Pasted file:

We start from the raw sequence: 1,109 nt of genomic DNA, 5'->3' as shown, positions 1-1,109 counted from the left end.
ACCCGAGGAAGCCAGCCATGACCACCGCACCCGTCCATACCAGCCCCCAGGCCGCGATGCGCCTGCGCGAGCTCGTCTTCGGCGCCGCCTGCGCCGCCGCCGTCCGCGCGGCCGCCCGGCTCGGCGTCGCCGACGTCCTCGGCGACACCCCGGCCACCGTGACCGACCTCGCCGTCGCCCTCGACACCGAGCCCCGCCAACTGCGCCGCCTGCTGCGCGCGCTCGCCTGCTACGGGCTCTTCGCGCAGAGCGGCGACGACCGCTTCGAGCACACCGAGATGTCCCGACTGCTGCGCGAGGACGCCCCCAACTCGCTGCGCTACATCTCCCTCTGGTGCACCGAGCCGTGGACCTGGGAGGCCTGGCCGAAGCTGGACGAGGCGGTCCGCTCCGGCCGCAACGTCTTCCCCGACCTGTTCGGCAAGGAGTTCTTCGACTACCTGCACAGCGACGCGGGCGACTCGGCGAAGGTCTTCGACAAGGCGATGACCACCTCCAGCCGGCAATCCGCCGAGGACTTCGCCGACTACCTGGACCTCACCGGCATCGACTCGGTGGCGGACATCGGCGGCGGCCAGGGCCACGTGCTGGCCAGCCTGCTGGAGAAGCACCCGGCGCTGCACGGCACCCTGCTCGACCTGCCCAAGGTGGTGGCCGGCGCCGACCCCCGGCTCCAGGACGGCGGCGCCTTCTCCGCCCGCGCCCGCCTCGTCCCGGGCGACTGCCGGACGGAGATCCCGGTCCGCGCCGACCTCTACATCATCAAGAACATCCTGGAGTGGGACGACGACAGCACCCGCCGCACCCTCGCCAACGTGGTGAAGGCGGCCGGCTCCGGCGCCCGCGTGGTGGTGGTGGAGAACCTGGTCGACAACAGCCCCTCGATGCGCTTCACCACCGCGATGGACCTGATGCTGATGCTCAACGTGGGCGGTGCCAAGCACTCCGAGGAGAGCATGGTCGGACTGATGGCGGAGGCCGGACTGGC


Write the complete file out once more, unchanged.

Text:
We start from the raw sequence: 1,109 nt of genomic DNA, 5'->3' as shown, positions 1-1,109 counted from the left end.
ACCCGAGGAAGCCAGCCATGACCACCGCACCCGTCCATACCAGCCCCCAGGCCGCGATGCGCCTGCGCGAGCTCGTCTTCGGCGCCGCCTGCGCCGCCGCCGTCCGCGCGGCCGCCCGGCTCGGCGTCGCCGACGTCCTCGGCGACACCCCGGCCACCGTGACCGACCTCGCCGTCGCCCTCGACACCGAGCCCCGCCAACTGCGCCGCCTGCTGCGCGCGCTCGCCTGCTACGGGCTCTTCGCGCAGAGCGGCGACGACCGCTTCGAGCACACCGAGATGTCCCGACTGCTGCGCGAGGACGCCCCCAACTCGCTGCGCTACATCTCCCTCTGGTGCACCGAGCCGTGGACCTGGGAGGCCTGGCCGAAGCTGGACGAGGCGGTCCGCTCCGGCCGCAACGTCTTCCCCGACCTGTTCGGCAAGGAGTTCTTCGACTACCTGCACAGCGACGCGGGCGACTCGGCGAAGGTCTTCGACAAGGCGATGACCACCTCCAGCCGGCAATCCGCCGAGGACTTCGCCGACTACCTGGACCTCACCGGCATCGACTCGGTGGCGGACATCGGCGGCGGCCAGGGCCACGTGCTGGCCAGCCTGCTGGAGAAGCACCCGGCGCTGCACGGCACCCTGCTCGACCTGCCCAAGGTGGTGGCCGGCGCCGACCCCCGGCTCCAGGACGGCGGCGCCTTCTCCGCCCGCGCCCGCCTCGTCCCGGGCGACTGCCGGACGGAGATCCCGGTCCGCGCCGACCTCTACATCATCAAGAACATCCTGGAGTGGGACGACGACAGCACCCGCCGCACCCTCGCCAACGTGGTGAAGGCGGCCGGCTCCGGCGCCCGCGTGGTGGTGGTGGAGAACCTGGTCGACAACAGCCCCTCGATGCGCTTCACCACCGCGATGGACCTGATGCTGATGCTCAACGTGGGCGGTGCCAAGCACTCCGAGGAGAGCATGGTCGGACTGATGGCGGAGGCCGGACTGGC